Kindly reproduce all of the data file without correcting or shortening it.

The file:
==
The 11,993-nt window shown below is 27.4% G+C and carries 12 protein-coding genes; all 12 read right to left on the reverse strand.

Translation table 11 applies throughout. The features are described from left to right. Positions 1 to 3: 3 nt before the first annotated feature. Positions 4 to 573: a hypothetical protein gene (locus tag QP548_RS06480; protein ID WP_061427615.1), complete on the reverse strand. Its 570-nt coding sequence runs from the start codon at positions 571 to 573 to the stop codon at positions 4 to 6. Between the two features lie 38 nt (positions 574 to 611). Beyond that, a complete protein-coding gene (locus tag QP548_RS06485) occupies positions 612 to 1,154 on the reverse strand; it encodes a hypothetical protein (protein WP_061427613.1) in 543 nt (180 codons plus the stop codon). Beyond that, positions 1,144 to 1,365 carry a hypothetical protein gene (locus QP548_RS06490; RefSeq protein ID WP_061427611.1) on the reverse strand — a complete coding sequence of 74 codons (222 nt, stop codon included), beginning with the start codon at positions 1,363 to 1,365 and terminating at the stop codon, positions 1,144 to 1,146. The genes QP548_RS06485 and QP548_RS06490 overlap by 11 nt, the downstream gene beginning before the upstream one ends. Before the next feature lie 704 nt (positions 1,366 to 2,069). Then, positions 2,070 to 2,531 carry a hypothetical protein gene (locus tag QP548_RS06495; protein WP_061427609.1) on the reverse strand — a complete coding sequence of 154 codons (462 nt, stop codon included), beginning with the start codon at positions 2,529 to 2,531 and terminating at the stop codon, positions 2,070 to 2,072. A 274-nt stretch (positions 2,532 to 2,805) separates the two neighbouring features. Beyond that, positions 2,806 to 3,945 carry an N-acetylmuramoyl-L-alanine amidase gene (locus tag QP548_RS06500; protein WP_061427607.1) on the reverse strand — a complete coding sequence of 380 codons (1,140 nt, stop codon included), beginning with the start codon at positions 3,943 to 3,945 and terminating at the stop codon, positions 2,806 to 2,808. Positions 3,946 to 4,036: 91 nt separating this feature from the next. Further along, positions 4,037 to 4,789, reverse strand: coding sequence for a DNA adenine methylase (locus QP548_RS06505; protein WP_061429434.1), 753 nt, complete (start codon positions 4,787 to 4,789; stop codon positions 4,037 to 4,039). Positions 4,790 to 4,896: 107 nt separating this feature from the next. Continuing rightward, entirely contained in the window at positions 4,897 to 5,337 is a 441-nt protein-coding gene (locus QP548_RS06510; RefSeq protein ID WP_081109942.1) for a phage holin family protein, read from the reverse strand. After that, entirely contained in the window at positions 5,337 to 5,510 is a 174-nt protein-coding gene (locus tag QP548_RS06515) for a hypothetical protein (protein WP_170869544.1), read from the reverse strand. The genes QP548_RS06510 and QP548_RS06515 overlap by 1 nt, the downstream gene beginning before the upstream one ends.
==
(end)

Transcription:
The 11,993-nt window shown below is 27.4% G+C and carries 12 protein-coding genes; all 12 read right to left on the reverse strand.

Translation table 11 applies throughout. The features are described from left to right. Positions 1 to 3: 3 nt before the first annotated feature. Positions 4 to 573: a hypothetical protein gene (locus tag QP548_RS06480; protein ID WP_061427615.1), complete on the reverse strand. Its 570-nt coding sequence runs from the start codon at positions 571 to 573 to the stop codon at positions 4 to 6. Between the two features lie 38 nt (positions 574 to 611). Beyond that, a complete protein-coding gene (locus tag QP548_RS06485) occupies positions 612 to 1,154 on the reverse strand; it encodes a hypothetical protein (protein WP_061427613.1) in 543 nt (180 codons plus the stop codon). Beyond that, positions 1,144 to 1,365 carry a hypothetical protein gene (locus QP548_RS06490; RefSeq protein ID WP_061427611.1) on the reverse strand — a complete coding sequence of 74 codons (222 nt, stop codon included), beginning with the start codon at positions 1,363 to 1,365 and terminating at the stop codon, positions 1,144 to 1,146. The genes QP548_RS06485 and QP548_RS06490 overlap by 11 nt, the downstream gene beginning before the upstream one ends. Before the next feature lie 704 nt (positions 1,366 to 2,069). Then, positions 2,070 to 2,531 carry a hypothetical protein gene (locus tag QP548_RS06495; protein WP_061427609.1) on the reverse strand — a complete coding sequence of 154 codons (462 nt, stop codon included), beginning with the start codon at positions 2,529 to 2,531 and terminating at the stop codon, positions 2,070 to 2,072. A 274-nt stretch (positions 2,532 to 2,805) separates the two neighbouring features. Beyond that, positions 2,806 to 3,945 carry an N-acetylmuramoyl-L-alanine amidase gene (locus tag QP548_RS06500; protein WP_061427607.1) on the reverse strand — a complete coding sequence of 380 codons (1,140 nt, stop codon included), beginning with the start codon at positions 3,943 to 3,945 and terminating at the stop codon, positions 2,806 to 2,808. Positions 3,946 to 4,036: 91 nt separating this feature from the next. Further along, positions 4,037 to 4,789, reverse strand: coding sequence for a DNA adenine methylase (locus QP548_RS06505; protein WP_061429434.1), 753 nt, complete (start codon positions 4,787 to 4,789; stop codon positions 4,037 to 4,039). Positions 4,790 to 4,896: 107 nt separating this feature from the next. Continuing rightward, entirely contained in the window at positions 4,897 to 5,337 is a 441-nt protein-coding gene (locus QP548_RS06510; RefSeq protein ID WP_081109942.1) for a phage holin family protein, read from the reverse strand. After that, entirely contained in the window at positions 5,337 to 5,510 is a 174-nt protein-coding gene (locus tag QP548_RS06515) for a hypothetical protein (protein WP_170869544.1), read from the reverse strand. The genes QP548_RS06510 and QP548_RS06515 overlap by 1 nt, the downstream gene beginning before the upstream one ends.